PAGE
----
Posts Tagged ‘France’

These articles by debkafile are interesting. According to them, Assad said he would consider the attack on Syria by the US as originating from Israel and will respond accordingly. Is Israel confident that it can prevent Syrian rocket attack? Or is the government of Israel ready to sacrifice its own people?

The highest commanders of the US, UK, French, German, and Italian militaries along with totalitarian Arab Suni states of Saudi Arabia, Quatar, and Jordan are meeting in Jordan for the last meeting before the attack on Syria. If Syria waits until the bombs start raining it may not have a chance and from its view, it should start the conflict that is unavoidable at its own timing and terms. Or Assad will end up like Sadam and Gadhafi that too waiting until the US invaded.

The US and world economy will tank and Obama and Democrats and Western governments should be removed from power. Bankrupt governments ready to borrow more to start new wars until their houses explode. The problem is that there is no real opposition anywhere in the “democratic” world. The only response the people have is a revolution.

 

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It seems that Syrian Free Army is not only not free but even not Syrian. Out of some 20,000 SFA members mentioned by the West, at least 15,000 are from other countries and mostly associated with Al-Qaida, says Russian UN deputy ambasador with the goal to kill “heretics” (others than Sunny). That includes Alawite and Christians.

Finally we know why it was so important to stop Assad’s troops liberation of Homs from Al-Qaida and other “volunteers” from Lybia, Saudi Arabia, Qatar and other “peaceful” nations: Because it was a command post by French and maybe others but only French were clumsy enough to get caught.

All told, 13 French officers were caught by Syrians in Homs fomenting civil war in Syria. Sounds like a cassus beli, for Syria. Consider that the Syrian rebels are all Sunnys, killing and terrorizing Christians.

Much of the world hails Moammar Gadhafi’s death as a triumph for the West. But the war that toppled him remains misguided and illegal.

Seven months after NATO’s misguided war in Libya began, Moammar Gadhafi has been killed. While there has not been as much celebration of this in the West as there might have been before the Iraq war, the conventional wisdom seems to be that this outcome has proved the intervention to be right because it “worked.” However, far from vindicating the decision to attack Libya, Gadhafi’s bloody end represents much of what was wrong with the intervention from the start.

Instead of protecting the population of Libya — which is what the U.N. authorized — the West’s intervention allowed the conflict to continue and consume perhaps as many as 30,000 Libyan lives, including many thousands of civilians, in addition to tens of thousands wounded and hundreds of thousands displaced. Rather than the “limited” war presented by the intervention’s defenders, it immediately expanded into a policy of regime change. The official goal of protecting civilians was subordinated very early on to the real purpose of the war — namely, the destruction of the existing government and the elimination of its leaders.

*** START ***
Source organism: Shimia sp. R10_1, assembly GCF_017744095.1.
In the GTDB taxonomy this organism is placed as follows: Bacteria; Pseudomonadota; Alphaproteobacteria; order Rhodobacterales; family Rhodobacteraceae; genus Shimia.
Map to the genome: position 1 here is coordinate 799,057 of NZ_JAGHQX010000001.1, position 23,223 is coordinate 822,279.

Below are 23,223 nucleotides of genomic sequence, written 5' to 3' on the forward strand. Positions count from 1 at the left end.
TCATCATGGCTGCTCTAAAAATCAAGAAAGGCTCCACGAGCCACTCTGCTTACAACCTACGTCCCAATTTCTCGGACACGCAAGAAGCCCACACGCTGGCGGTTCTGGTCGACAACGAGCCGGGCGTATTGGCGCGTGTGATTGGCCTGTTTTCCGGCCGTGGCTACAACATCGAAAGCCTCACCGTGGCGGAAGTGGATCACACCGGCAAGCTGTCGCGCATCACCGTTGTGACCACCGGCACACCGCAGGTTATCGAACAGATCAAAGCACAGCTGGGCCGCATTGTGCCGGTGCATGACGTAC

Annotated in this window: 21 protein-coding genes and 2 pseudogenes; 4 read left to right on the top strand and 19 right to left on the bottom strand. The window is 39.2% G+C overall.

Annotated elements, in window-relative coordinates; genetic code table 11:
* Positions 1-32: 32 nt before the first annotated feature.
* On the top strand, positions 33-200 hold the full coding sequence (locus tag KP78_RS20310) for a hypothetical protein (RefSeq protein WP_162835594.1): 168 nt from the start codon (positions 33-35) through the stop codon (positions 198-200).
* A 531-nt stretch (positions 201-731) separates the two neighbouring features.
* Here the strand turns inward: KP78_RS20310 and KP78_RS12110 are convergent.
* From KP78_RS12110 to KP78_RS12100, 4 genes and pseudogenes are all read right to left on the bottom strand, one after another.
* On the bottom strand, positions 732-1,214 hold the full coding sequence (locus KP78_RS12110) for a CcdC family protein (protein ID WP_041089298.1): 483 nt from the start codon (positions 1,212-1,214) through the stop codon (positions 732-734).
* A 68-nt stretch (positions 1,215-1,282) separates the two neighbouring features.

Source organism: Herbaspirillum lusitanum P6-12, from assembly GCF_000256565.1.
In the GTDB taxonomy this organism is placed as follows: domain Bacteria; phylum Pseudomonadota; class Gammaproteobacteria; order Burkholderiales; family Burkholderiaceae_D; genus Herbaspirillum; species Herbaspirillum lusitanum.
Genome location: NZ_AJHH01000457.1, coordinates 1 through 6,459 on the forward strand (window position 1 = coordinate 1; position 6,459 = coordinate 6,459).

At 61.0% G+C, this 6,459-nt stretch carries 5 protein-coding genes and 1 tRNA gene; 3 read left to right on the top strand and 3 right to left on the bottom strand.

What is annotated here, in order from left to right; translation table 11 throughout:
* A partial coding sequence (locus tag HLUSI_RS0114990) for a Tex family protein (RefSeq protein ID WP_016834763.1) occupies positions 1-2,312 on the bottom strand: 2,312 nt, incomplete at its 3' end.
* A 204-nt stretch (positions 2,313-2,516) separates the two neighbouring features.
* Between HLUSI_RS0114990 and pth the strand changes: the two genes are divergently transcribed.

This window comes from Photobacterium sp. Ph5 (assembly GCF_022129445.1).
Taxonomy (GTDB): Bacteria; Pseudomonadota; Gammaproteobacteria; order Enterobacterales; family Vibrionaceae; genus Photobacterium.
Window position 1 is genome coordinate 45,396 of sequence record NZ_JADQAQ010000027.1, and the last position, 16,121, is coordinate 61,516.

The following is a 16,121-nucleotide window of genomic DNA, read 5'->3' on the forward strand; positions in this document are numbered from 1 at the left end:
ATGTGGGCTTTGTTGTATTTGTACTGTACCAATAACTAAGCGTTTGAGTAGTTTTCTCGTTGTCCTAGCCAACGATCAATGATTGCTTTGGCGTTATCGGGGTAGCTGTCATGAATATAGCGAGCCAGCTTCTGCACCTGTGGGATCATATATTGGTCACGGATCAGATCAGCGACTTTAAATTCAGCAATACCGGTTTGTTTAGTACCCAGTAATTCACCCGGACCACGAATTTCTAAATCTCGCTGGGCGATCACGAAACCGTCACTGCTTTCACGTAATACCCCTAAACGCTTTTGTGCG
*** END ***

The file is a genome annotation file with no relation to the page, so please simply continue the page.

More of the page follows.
Contrary to the hope that Libya would provide a deterrent to regime violence elsewhere, the political fallout from the war has stalled any international response to Syria’s crackdown. By exceeding the U.N. mandate they received in March, the U.S. and its allies have poisoned emerging democratic powers such as India and Brazil against taking any action in other countries. Libya has confirmed every skeptic’s worst fears that in practice, the “responsibility to protect” is little more than a pretext for toppling vulnerable governments.

Equally troubling from an American perspective is the ease with which the current administration launched a war against a government that had abandoned its former hostility, renounced unconventional weapons and terrorism, and provided some degree of security cooperation to the U.S. Pariah states now have no incentive to negotiate similar deals with the U.S. and its allies, and they have clear incentives to acquire the means of deterring a future intervention. This reduces diplomatic and political options in coping with these states in the future and makes conflicts with some of them more likely.

U.S. foreign policy has already become very militarized in the last decade, and the quick resort to the use of force in this instance significantly lowers the bar to justify future military action. The sidelining of Congress and the American public on the Libya war continues an increasing and unhealthy tendency of the executive to use military force without authorization or respect for constitutional requirements. The executive now appears to be free of all constraints as to when and how to use force abroad, so long as the action can be deemed a success. And there are evidently no consequences for openly waging an illegal war.

The U.S. and our allies attacked a government that had done nothing to endanger international peace and security. It posed no threat at all to any NATO nation. No Western security interests were served by this war, and some may have been harmed as a result. Successfully deposing Gadhafi is bound to encourage future administrations to take similar risks. The U.S. and our allies may not always be so lucky in targeting such an unusually weak, isolated state.

While Gadhafi’s death will mark the end of Western military involvement in Libya, we should not assume that it means that Libya will not be wracked by violence for months or years to come. We should not forget that the worst of the post-invasion violence in Iraq came well after Saddam Hussein’s capture and execution. Just as it was Iraqi civilians who bore the brunt of the war over the last eight years, it has been and continues to be Libyan civilians who are suffering the most from prolonged conflict.